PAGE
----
What is the closest scheme Crystal offers which is similar to using Result / Options in Rust?

What is the closest scheme Crystal offers which is similar to using Resut / Options in Rust ?

Union types. This is an extract of a pending blog I have on the matter. The example below is about having a function that parses a string and returns an AST or an exception. That is, it doesn’t raise the exception, it returns it.

With union types it’s easy to provide information about the issues found in the input provided to our parsing function:

class ParseException < Exception
  getter issue : String
  getter line : Int32
  getter col : Int32
  def initialize(@issue, @line, @col)

alias ParseResult = Ast | ParseException

def parse(input : String) : ParseResult
   if input == "hello"  # just a silly example
     Hello.new          # Hello is an Ast
     ParseException.new "Should start saluting with 'hello'", 0, 0

Now, when using parse, we must consider the exception. This is easy to do with a case statement:

case result = parse "this is an example"
in Ast
  puts "yay!"
in ParseException
  STDERR.puts "#{result.issue} at #{result.line}:#{result.col}"

Give me the gun, I want to shoot at my foot

Having to case at each returned object might sound like a bit too much. No need to suffer: we can mimic the same idea as with Nil and extend the Object class with a pure! method to assume an object is the pure value and not an exception:

class Object
  def pure! : self

class Exception
  def pure! : NoReturn
    raise self

With this extension we can now assume a call to parse won’t fail (or the exception will explode in our face!):

parse("hello").pure!.to_s + " pure world"

EDIT: An Option is nothing but a nilable type, as in MyType?. Object#not_nil! plays the role of pure! above.


This is the thing that catch my eye when starting to know Crystal. The ability to embed so nicely such types is :star_struck:

Here it is done for exceptions, but of course you can do a similar thing for your own hierarchy.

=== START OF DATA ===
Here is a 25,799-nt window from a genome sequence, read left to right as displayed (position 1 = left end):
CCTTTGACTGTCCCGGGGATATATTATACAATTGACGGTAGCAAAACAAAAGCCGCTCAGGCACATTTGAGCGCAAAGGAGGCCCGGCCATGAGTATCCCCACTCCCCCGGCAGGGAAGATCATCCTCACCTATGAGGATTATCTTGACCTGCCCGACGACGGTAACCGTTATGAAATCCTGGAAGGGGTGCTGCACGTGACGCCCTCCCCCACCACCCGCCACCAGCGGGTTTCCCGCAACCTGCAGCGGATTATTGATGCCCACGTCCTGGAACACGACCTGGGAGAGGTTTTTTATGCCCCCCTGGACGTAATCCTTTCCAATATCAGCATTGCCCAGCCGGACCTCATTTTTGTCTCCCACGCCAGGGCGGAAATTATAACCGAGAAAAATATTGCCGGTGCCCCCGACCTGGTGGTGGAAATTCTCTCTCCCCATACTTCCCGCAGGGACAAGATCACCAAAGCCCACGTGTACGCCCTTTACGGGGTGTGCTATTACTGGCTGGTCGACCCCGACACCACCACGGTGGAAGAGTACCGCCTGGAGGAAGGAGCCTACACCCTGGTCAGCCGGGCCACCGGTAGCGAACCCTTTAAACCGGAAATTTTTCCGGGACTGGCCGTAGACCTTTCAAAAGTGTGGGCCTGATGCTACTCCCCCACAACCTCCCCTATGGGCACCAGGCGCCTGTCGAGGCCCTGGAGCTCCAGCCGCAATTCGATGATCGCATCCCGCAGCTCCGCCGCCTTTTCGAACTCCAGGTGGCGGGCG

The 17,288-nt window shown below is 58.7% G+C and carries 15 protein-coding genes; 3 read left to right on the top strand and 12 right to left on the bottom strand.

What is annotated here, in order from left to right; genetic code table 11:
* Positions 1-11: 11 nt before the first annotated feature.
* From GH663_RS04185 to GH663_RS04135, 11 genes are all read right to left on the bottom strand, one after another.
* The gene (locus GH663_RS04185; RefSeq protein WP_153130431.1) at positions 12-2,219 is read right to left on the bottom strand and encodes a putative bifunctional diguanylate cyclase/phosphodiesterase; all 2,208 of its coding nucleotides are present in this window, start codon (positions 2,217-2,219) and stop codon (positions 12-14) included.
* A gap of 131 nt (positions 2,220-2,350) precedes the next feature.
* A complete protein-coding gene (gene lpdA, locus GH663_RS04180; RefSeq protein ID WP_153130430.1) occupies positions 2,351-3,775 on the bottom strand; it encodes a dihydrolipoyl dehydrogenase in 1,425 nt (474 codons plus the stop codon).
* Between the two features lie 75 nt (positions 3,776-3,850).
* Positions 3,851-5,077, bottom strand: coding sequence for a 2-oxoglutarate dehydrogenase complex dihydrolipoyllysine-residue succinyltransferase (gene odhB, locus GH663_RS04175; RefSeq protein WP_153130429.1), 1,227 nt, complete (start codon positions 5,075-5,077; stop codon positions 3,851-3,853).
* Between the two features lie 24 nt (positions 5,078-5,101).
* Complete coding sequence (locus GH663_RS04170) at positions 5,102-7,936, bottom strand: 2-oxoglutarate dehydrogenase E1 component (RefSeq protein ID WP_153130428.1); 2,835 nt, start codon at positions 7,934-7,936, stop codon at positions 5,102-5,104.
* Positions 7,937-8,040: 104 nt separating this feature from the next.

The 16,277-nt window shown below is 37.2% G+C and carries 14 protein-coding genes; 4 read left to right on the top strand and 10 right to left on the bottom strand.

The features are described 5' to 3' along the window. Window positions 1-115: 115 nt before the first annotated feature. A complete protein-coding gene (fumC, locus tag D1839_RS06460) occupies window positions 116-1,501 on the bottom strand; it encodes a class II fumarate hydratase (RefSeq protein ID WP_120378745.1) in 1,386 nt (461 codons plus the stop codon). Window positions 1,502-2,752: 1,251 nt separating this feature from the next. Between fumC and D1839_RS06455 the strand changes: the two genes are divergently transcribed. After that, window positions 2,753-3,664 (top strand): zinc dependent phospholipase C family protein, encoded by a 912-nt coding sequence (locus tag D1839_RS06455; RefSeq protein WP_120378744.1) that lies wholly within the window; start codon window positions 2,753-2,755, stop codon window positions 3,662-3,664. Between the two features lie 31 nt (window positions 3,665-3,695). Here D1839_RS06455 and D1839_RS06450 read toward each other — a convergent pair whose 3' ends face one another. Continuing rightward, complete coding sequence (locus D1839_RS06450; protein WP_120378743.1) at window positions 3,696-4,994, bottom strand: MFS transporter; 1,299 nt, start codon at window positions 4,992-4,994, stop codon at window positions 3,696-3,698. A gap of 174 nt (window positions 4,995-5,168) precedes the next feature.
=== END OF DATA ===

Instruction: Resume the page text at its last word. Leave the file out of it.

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On the other hand, a language which uses "try / catch"constructs expects you to write the code which throws (not merely returns) exceptions.

I wouldn’t say expects. It allows raising exceptions, but doesn’t demand it.
Libraries can use either way of error reporting.

The stdlib largely raises, but there are also many methods that don’t and just return nil on an error condition. That’s a very crude error reporting as there is no actual description of the error, but in these cases it’s decently clear from the methods’ function what went wrong.

If there is a way to ignore errors, the danger is always that a piece of code will fail silently at some point in the future, isn’t it?

Not sure what you’re referring to. What do you mean with ignore errors?

Say, you want to open a file, for instance and, say, in case the operation fails the result is just an integer returned, which is supposed to be non-null in case of success and conversely.

No mechanism forces you to check for that integer, you can ignore it, if you wish, as you can in C or in Go.

Say, these lines of codes are in a library.

Now, say, another person is using that library. That person is not aware of your deliberate decision to ignore the return code. If the expected file is not found, then the app will crash without pointing clearly to the cause of the error, I suppose.

Right, you can use any tool for wrong-doing, no doubt of that. I think raising an exception or returning it are two alternatives for different cases. You can even combine them: raise when something really went wrong, and return it when you can expect it (like when parsing user input).


Sounds reasonable.

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To manage the Exception a bit like Rust / Monad, I did this GitHub - Nicolab/crystal-result: Rust-like error handling for Crystal (`Ok` / `Err`)

Thank you.

It sounds interesting. I’ll have a closer look.